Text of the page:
General Crop Condition
Alfalfa at the Cornell/Valatie Research Farm was lodged over (July 8).
Potato Leafhopper infestation high!
Potato leafhopper infestations are at moderate to very high levels across
Eastern New York (July 14). Several reports suggest that many fields
were over threshold this last week. I had several questions about spraying
mixed stands recently. A mixed stand if defined as alfalfa, grass and
or clover planted together in a field at the same time. New York State
has approved the use of Warrior as a section 18 for use in grass/clover/alfalfa
mixtures on potato leafhopper. For clear seeded alfalfa stands there
are several more options to select from: Baythroid, Lorsban 4E, Dimethoate,
Warrior T and Ambush or Pounce. Remember, if you are within a week of
cutting the field, harvesting early is a viable control measure.
For more information, see Potato Leafhopper
on Alfalfa Management Guide, 302k pdf file
of potato leafhopper
General Crop Condition
Field corn this week was between the 4 and 8 leaf stage across many
regions of Eastern New York (July 14). I also saw a few fields in the
North Country that were just planted about two weeks ago (July 10).
When can you expect to find adult corn rootworm beetles in the field?
The speed beetles develop is affected by heat units. With corn rootworms
their development is also aligned with corn development. Over time the
beetles have evolved to synchronize their emergence to correspond with
the availability of corn pollen (silking time) the preferred food source
of adult corn rootworm beetles. To estimated what stage of development
corn rootworm beetles are at and when would be a good time to scout
for CRW beetle adults check out the corn rootworm prediction map on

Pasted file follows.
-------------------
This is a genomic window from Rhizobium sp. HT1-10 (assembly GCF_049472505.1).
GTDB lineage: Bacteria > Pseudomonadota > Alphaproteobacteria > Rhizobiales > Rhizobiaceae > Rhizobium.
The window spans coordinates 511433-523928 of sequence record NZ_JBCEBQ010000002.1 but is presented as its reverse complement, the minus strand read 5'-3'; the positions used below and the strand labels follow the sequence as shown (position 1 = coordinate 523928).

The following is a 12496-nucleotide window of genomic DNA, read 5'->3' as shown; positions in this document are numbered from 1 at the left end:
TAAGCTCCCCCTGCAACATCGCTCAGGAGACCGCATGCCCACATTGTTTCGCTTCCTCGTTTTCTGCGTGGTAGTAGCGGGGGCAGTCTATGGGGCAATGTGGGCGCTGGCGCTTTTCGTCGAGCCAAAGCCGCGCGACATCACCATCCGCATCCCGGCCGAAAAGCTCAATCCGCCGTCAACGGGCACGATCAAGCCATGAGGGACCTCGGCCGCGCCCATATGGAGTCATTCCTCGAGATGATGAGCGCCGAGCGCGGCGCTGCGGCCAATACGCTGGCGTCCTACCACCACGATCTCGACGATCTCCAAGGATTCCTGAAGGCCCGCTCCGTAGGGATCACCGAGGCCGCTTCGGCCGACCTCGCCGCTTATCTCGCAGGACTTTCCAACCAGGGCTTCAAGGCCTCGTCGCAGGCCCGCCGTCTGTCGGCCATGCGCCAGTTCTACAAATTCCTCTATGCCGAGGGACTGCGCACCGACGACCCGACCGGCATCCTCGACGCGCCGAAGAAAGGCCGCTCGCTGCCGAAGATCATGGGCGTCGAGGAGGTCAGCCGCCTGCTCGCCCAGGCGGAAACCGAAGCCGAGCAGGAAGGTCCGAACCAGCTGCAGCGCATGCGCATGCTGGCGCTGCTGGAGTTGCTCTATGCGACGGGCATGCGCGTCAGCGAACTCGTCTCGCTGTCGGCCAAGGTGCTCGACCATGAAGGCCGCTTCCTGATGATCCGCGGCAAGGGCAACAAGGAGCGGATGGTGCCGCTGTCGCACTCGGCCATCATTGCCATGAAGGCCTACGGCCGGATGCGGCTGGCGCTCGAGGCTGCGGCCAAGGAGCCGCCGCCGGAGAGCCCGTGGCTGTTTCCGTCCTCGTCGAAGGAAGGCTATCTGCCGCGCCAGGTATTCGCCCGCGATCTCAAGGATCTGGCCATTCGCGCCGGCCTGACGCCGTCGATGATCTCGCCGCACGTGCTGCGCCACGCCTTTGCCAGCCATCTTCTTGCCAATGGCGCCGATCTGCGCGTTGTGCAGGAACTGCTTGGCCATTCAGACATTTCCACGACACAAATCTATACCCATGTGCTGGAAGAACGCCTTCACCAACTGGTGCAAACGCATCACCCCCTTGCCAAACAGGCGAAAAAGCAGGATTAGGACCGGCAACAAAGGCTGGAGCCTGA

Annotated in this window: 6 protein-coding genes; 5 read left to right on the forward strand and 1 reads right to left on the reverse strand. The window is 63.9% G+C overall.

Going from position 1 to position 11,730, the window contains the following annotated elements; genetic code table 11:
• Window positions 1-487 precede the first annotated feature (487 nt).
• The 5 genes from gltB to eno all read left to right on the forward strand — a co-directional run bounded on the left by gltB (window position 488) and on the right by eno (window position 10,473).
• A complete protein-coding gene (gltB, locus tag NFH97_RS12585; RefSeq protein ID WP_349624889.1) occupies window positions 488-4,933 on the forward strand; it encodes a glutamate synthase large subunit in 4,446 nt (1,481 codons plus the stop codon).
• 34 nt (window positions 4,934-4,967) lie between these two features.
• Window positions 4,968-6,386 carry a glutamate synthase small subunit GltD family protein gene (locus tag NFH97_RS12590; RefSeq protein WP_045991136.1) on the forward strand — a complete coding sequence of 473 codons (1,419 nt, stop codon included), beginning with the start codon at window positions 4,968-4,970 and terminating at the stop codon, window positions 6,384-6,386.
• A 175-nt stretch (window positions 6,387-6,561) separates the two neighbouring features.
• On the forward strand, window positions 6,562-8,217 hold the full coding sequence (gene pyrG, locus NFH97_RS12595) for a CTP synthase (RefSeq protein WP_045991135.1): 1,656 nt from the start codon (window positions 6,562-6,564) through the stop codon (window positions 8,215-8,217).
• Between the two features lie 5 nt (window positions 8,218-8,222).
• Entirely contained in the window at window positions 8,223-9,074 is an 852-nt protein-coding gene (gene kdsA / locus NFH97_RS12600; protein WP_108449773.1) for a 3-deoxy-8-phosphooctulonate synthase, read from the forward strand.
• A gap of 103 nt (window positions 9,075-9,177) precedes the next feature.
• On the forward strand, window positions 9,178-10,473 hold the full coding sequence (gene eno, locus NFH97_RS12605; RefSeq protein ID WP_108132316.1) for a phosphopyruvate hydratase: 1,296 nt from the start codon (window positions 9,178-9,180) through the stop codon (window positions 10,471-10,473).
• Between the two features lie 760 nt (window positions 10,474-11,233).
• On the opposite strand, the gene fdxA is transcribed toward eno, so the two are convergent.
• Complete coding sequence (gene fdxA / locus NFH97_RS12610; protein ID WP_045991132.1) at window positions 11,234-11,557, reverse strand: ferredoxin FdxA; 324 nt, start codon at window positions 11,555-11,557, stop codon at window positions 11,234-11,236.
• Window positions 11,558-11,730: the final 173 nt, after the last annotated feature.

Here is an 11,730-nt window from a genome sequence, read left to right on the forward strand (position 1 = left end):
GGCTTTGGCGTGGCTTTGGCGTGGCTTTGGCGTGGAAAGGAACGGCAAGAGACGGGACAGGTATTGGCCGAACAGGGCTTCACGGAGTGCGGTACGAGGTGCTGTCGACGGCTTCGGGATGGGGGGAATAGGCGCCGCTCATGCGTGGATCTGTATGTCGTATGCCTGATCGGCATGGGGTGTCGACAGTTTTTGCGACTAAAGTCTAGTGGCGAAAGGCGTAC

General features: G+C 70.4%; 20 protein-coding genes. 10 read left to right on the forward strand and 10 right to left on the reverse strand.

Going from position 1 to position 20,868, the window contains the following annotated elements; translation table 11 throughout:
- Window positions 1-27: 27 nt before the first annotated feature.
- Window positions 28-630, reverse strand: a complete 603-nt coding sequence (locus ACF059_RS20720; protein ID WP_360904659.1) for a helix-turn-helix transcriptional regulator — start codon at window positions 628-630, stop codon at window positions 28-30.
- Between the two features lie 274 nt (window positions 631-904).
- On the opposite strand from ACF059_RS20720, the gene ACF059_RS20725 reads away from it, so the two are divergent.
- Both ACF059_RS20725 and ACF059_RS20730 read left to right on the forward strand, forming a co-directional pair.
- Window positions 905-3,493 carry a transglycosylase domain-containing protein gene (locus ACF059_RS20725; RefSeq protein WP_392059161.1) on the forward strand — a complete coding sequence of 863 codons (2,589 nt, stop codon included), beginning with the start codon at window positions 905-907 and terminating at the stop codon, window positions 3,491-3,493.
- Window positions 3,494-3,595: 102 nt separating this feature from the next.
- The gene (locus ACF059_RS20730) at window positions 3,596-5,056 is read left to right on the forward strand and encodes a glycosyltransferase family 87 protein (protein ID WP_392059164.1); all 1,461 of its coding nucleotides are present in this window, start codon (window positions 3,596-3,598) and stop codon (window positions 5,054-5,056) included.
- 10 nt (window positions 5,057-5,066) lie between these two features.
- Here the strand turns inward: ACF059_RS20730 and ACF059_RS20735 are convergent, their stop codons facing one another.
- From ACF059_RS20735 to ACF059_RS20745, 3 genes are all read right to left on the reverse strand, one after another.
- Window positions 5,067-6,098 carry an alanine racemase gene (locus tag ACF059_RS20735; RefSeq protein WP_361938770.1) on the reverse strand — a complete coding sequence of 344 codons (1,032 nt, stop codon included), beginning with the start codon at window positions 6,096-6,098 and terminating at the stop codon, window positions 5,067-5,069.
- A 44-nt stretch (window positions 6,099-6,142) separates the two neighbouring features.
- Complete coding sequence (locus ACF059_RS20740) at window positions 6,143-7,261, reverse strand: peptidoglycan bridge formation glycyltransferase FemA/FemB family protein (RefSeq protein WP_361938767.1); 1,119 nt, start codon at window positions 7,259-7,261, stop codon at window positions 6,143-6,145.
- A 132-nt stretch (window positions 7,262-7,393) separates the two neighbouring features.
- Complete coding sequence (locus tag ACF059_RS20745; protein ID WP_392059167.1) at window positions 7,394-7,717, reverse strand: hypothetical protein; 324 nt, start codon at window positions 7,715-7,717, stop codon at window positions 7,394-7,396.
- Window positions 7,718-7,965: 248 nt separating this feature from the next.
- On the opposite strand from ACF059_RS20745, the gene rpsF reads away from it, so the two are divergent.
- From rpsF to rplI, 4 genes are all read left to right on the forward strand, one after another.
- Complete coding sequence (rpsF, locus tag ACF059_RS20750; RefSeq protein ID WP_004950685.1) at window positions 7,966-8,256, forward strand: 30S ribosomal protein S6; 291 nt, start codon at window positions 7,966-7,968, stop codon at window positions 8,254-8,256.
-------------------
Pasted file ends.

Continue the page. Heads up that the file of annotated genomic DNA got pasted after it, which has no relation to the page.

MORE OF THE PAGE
the Livestock and Field Crops IPM Home page. Go to the alfalfa weevil
prediction map and reset the model for corn rootworm. You'll find it
under the "Reference Corner" section of our new and improved
Livestock and Field Crop IPM web site.
As of today (7/14/03) the map predicts first, second, and third instars
of CRW are occurring across the state.
What are the other species of corn rootworm in New York?
Northern Corn Rootworm
Northern corn rootworm is a Generalist which means they have several
Eggs are laid in corn, other crops, and borders
Relatively fewer eggs per female than compared to Western Corn Rootworm
Adults tend to stay in or around same field
Emerge later than Western Corn Rootworm
Shorter adult time in field than compared to Western Corn Rootworm
Larvae less competitive than Western Corn Rootworm
Threshold: 2 beetles / plant
Western Corn Rootworm
Western corn rootworm is a Specialist which means they prefer corn
Corn is preferred for egg laying
Relatively more eggs per female than compared to Northern Corn Rootworm
Adults more prone to migrate to new fields in search of corn pollen.
Emerge earlier than Northern Corn Rootworm
Longer adult time in field than compared to Northern Corn Rootworm
Larvae are more competitive than Northern Corn Rootworm
Threshold: 1 beetle / plant
How to Monitor for Corn